To date, 43 scientific groups have received grants to pursue the commercialization of research and development (R&D) ideas ranging from an IT system to help the vision-impaired to the bioremediation of soil contaminated by oil. The total amount of funding today exceeds US$21.2 million, with co-financing from private companies at 10% on average.

    The project also complements the existing financial instruments and solutions suitable to different stages of start-up company development. Currently, the World Bank team and the main stakeholders at the National Innovation System are working together to establish an early-stage Venture Capital Fund to demonstrate the commercial viability of the investments. A solid team of technology brokers has been formed to catalyze the market for specialized business development services that can transform technology and innovation ideas into commercial projects acceptable to early stage venture capital or other investors. By 2020, a Technology Acceleration Network abroad will be created to help firms with information on foreign markets and international trends, facilitate interaction with partners, arrange training, and promote locally advanced technologies on foreign markets. Also, a coherent network of Technology Transfer Offices at 10 major Kazakh universities is being developed to build capacities and thus facilitate more efficient and timely technology transfers within the network.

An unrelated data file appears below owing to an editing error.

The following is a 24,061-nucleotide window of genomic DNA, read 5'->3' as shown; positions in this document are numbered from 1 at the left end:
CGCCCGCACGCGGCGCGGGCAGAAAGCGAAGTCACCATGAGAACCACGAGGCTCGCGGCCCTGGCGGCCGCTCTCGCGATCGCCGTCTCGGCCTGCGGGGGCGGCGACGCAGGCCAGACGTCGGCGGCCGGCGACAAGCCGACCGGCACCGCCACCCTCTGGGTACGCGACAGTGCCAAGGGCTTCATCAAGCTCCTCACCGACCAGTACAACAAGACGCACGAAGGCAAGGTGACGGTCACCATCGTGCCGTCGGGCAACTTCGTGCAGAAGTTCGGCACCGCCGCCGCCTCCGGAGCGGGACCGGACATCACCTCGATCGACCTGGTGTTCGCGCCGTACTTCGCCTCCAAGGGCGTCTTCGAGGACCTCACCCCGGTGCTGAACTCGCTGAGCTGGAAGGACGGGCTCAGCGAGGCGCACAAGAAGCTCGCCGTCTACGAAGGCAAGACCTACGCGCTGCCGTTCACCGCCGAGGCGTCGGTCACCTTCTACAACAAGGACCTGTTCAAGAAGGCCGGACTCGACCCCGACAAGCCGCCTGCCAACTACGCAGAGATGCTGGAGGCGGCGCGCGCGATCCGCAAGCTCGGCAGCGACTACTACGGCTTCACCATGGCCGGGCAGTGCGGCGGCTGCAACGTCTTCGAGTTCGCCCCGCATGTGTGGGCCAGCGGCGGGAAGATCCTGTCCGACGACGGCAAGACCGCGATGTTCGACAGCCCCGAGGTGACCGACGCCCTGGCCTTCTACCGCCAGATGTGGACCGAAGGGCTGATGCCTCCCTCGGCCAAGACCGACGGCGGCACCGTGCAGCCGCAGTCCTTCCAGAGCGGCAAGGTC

Finally, the project is focusing on the launch of an Innovation Observatory to monitor innovation performance in both the private and public sectors of Kazakhsta


    All projects in Kazakhstan


Kazakhstan : Commitments by Fiscal Year (in millions of dollars)*

*Amounts include IBRD and IDA commitments


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Additional Resources

Country Office Contacts

Astana, +7 7172 691-440
12 Samal, 14 floor, 010000 Astana
Almaty, +7 727 377-8220
Central Asia Regional Office: 41A Kazybek bi Street, 4th Floor, 050010 Almaty